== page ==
Sunday, February 2, 2014

Valley of Fire

As I'm sure you know, proper photographers resist photographing sunsets, on pain of expulsion from the Proper Photographers League.  I set out my views on the subject very early on in this blog (Sunsets at Dawn) and have not changed my mind since.  Of course, I can enjoy a good sunset in the same way as I enjoy, say, a good meal.  However, unlike many, I don't feel a compulsion to record either of them with a camera.*

What I can't resist is magic.  And light, as all proper photographers know, is what magic is all about.

For a few years at Easter we rented a particularly congenial farmhouse near Llandegly in mid-Wales, halfway up a hill and down a long, private lane.  It had recently been restored, and so well-appointed it had more mod cons than we have at home, with a yard and a large barn with a table-tennis table. Why, if you leaned backwards out of an upstairs window, you could even get a mobile phone signal.

At Llwynburvach, April 2009

The barn had a slightly surreal double aspect, in that on one side a large door opened onto the farmhouse yard but, on the opposite side, another door opened directly onto a grassy field full of grazing sheep.  If your ping-pong ball bobbled out through the gap under the field-side door, you had to open it, step out into the field, and retrieve the ball from between the legs of an astonished sheep. It was like moving between parallel universes.

The magic was what happened at sunset.  Yes, in the west, the sun went down with the usual hill-country bravura display of reds, yellows and peculiar greeny-blues, dramatic clouds, scrolling credits, et cetera, et cetera.  Very pretty.  But in the east, facing away from the showy pyrotechnics, an adjacent valley would fill with mist, and then appear to ignite, bathed in a fiery glow, quite unlike anything I've seen anywhere else.  From the same bedroom window that gave the mobile signal, I photographed this spectacle many times.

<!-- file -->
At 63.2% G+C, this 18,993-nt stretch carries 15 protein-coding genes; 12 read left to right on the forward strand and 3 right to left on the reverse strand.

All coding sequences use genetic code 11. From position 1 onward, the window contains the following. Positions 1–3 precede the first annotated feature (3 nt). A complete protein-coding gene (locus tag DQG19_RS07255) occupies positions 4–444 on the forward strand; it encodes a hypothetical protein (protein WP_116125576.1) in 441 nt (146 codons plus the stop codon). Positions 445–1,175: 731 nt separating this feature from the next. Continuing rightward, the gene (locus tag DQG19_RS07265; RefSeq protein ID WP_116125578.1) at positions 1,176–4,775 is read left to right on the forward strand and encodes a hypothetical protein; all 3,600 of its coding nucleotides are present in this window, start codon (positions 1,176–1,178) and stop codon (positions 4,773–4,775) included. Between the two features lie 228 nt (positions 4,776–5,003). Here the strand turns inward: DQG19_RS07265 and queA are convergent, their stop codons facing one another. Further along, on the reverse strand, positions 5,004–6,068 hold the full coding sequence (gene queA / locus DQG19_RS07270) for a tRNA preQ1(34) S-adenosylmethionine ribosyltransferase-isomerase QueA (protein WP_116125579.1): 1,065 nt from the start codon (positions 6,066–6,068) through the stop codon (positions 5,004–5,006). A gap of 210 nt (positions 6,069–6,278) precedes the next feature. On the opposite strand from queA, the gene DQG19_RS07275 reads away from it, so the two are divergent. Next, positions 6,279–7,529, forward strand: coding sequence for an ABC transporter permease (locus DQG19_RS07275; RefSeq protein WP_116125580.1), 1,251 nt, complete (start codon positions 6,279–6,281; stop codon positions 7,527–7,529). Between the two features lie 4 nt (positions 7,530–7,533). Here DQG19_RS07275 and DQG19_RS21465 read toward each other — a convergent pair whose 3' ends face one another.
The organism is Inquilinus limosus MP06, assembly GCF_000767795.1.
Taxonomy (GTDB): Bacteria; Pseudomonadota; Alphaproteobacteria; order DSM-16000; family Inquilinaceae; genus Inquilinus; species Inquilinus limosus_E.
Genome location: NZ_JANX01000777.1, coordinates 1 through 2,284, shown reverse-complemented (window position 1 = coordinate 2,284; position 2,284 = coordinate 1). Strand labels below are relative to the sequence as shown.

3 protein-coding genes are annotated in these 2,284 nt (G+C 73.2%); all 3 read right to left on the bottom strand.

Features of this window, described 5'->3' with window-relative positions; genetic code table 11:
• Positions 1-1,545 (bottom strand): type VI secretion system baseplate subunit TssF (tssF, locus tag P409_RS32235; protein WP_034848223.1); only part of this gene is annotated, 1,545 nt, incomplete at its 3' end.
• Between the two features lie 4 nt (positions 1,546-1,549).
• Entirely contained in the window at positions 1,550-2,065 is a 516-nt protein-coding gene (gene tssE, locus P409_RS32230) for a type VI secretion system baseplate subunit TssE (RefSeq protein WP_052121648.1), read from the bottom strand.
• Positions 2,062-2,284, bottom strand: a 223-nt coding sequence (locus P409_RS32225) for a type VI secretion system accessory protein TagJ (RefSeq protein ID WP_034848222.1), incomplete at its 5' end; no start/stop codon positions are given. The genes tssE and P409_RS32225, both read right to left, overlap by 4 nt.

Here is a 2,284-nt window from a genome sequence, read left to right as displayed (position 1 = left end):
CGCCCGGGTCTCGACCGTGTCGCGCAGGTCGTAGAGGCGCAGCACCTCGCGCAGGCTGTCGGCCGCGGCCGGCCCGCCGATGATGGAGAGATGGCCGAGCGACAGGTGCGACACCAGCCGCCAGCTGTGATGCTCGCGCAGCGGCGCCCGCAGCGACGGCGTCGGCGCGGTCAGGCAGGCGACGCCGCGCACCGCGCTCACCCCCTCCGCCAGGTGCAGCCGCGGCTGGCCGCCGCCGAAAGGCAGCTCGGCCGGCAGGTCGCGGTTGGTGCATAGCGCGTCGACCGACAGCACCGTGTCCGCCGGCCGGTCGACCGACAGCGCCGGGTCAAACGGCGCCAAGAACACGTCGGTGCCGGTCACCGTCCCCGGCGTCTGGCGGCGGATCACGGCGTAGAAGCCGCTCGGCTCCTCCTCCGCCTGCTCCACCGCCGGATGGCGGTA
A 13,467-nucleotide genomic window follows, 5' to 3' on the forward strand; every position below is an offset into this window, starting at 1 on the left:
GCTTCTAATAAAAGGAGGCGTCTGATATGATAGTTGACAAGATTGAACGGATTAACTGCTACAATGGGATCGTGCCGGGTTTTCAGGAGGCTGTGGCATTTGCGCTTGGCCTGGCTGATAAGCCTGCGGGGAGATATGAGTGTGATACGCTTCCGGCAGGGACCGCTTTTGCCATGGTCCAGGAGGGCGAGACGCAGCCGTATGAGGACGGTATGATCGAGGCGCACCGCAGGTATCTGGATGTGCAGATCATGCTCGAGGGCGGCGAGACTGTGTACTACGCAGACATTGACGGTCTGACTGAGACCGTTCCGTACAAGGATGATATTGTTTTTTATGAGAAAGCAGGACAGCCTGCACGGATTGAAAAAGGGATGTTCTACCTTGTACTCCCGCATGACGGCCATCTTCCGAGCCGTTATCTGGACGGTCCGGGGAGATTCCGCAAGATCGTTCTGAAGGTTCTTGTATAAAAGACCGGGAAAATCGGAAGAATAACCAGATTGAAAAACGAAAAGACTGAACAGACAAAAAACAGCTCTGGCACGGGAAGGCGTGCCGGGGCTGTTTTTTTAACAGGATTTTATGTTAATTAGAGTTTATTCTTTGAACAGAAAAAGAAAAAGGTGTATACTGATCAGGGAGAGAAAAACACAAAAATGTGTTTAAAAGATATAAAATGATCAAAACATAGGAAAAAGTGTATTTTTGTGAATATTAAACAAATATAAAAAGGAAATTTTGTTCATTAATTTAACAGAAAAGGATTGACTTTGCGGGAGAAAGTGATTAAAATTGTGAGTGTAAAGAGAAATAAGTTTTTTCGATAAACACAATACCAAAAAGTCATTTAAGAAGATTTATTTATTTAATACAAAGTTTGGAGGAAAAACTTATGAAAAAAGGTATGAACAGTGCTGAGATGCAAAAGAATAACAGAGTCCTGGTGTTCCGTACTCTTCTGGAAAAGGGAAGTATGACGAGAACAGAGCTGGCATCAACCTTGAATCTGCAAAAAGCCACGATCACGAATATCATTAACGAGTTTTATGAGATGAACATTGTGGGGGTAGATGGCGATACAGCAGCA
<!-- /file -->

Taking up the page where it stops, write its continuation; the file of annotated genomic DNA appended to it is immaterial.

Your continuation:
For whatever reason, I'd always passed over those frames before.  Sunset aversion, probably.  But, perhaps because that farmhouse has now gone back into residential use and we will not get to rent it again, they caught my eye this time when scanning over the backfiles, and I found one that I particularly liked, with grazing sheep seen though a screen of ashes and oaks, oblivious to the apocalypse blazing in the background.



* When we ate out in Brighton the other weekend,  I was amused to watch an adjacent table of prosperous-looking types, all assiduously and utterly unselfconsciously photographing every course of their meal with their iPhones.  Actually, their corner of an especially dimly-lit restaurant was so dark that they were also using a glowing iPhone screen as a torch with which to read the menu. 

2 comments:

Unknown said...

The first rule of the Non-Proper Photographers League: there are no rules.

As a committed member of the Non-Proper Photographers League I've taken lots of sunset pictures and I've often found the best sunset picture is 180° from where you'd think it would be; that is facing east. In fact I've found it's a good habit to always turn around and look behind, not just at sunset time. Of course this makes observers think you are a little crazy, but then you are.

Mike C. said...

No, no, the first rule of the Non-Proper Photographers League is that you do not talk about the Non-Proper Photographers League!

(Or was that the Dead Poets Society?)

Mike